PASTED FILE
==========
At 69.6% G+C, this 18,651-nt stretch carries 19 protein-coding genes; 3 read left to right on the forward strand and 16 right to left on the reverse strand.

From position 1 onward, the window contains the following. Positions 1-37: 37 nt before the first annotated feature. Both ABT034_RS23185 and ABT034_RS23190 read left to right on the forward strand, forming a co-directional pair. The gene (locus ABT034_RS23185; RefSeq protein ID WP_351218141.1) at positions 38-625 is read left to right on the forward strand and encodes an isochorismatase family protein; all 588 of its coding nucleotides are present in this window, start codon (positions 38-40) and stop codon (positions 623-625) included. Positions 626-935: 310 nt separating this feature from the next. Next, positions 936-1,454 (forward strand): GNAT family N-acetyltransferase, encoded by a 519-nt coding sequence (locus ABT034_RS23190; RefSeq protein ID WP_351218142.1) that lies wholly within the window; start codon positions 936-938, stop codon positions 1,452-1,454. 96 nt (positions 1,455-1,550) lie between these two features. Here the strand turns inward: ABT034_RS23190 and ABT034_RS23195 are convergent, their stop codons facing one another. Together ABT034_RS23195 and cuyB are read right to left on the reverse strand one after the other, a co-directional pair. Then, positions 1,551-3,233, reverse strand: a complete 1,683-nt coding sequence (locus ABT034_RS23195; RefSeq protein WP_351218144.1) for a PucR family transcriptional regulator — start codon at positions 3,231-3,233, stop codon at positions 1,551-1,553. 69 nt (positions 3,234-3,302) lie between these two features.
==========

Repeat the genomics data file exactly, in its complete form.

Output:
At 69.6% G+C, this 18,651-nt stretch carries 19 protein-coding genes; 3 read left to right on the forward strand and 16 right to left on the reverse strand.

From position 1 onward, the window contains the following. Positions 1-37: 37 nt before the first annotated feature. Both ABT034_RS23185 and ABT034_RS23190 read left to right on the forward strand, forming a co-directional pair. The gene (locus ABT034_RS23185; RefSeq protein ID WP_351218141.1) at positions 38-625 is read left to right on the forward strand and encodes an isochorismatase family protein; all 588 of its coding nucleotides are present in this window, start codon (positions 38-40) and stop codon (positions 623-625) included. Positions 626-935: 310 nt separating this feature from the next. Next, positions 936-1,454 (forward strand): GNAT family N-acetyltransferase, encoded by a 519-nt coding sequence (locus ABT034_RS23190; RefSeq protein ID WP_351218142.1) that lies wholly within the window; start codon positions 936-938, stop codon positions 1,452-1,454. 96 nt (positions 1,455-1,550) lie between these two features. Here the strand turns inward: ABT034_RS23190 and ABT034_RS23195 are convergent, their stop codons facing one another. Together ABT034_RS23195 and cuyB are read right to left on the reverse strand one after the other, a co-directional pair. Then, positions 1,551-3,233, reverse strand: a complete 1,683-nt coding sequence (locus ABT034_RS23195; RefSeq protein WP_351218144.1) for a PucR family transcriptional regulator — start codon at positions 3,231-3,233, stop codon at positions 1,551-1,553. 69 nt (positions 3,234-3,302) lie between these two features.